When People Fall for Conspiracy Theories: A Rumination


Mr. Kates is a constitutional lawyer and a criminologist. His latest book (co-authored with Prof. Gary Kleck) is, Armed: New Perspectives On Gun Control (Prometheus, 2001).

 Whether its Military, History, War tactics and strategies or weaponry Military book club covers it all.

People often emotionally reject the grim truth that tragedies can just happen. Many people can't face the reality that utterly reasonless, unpreditable tragedy may be waiting around every corner. They cast about for a MEANINGFUL explanation, something that will make sense of senseless tragedy.

Many people need someone to blame. They want to believe that tragedies are caused not by the "fickle finger of fate," but by evil people they can hate. Millions fantasized that the Depression had been foisted on them by "Wall Street" -- some remote, set of greedy manipulators who benefitted from nefarious schemes which impoverished everyone else. Intellectually unsophisticated people particularly are susceptible to seeing great events as being orchestrated by insidious secret forces.

These tendencies are maximized when sudden, totally unexpected national calamities occur. The resulting confusion, ineptitude and mismanagement provide dark questions for those inclined to see evil forces at work. What happend, they ask, to the other man on the train platform when Garfield was shot? Why did the police allow him to slip away unidentified and unquestioned? How can we believe the Stalwarts played no part when they gained so much by Garfield's death?

Alone among presidential assassinations, Lincoln's did involve a conspiracy: During the War, Booth's gang had been encouraged by Confederate intelligence agents in a hare-brained scheme to kidnap Lincoln to exchange for a general release of Confederate prisoners. The surrender having vitiated that, Booth, and a follower who attacked Seward, struck in revenge, self-consciously imitating the classical tyrannicides. But 19th century true believers had other explanations.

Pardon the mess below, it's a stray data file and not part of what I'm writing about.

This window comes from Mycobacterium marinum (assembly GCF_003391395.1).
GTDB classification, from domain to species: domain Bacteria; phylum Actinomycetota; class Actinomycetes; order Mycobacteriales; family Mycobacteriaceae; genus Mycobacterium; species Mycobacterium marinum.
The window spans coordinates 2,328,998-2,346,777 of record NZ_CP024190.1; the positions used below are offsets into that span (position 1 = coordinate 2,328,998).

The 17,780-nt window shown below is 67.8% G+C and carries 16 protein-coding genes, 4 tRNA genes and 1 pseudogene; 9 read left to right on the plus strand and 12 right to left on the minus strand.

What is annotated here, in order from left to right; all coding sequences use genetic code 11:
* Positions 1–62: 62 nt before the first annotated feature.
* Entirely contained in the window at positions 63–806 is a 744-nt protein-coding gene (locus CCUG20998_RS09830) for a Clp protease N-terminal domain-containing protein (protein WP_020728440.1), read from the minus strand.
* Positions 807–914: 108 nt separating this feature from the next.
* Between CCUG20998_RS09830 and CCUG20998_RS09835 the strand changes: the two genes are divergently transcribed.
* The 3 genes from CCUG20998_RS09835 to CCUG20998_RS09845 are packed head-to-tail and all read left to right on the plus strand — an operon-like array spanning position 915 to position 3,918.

One was the familiar international "Jew-bankers" scenario: they killed Lincoln, an economic protectionist, to facilitate their taking over the American economy. Even more popular, given contemporary American paranoias, was the Catholic conspiracy explanation: supposedly the Church of Rome had supported secession to weaken the U.S. (out of the Church's supposed perpetual hostility to free institutions) and so murdered Lincoln. Supposedly the conspirators were all Catholics. (Actually only Mudd, who was innocent, and the Surratts were.) Moreover, a la the movie "JFK," it was "proved" that Catholic priests a thousand miles away knew of the assassination before it occurred thus showing that the Church was behind it.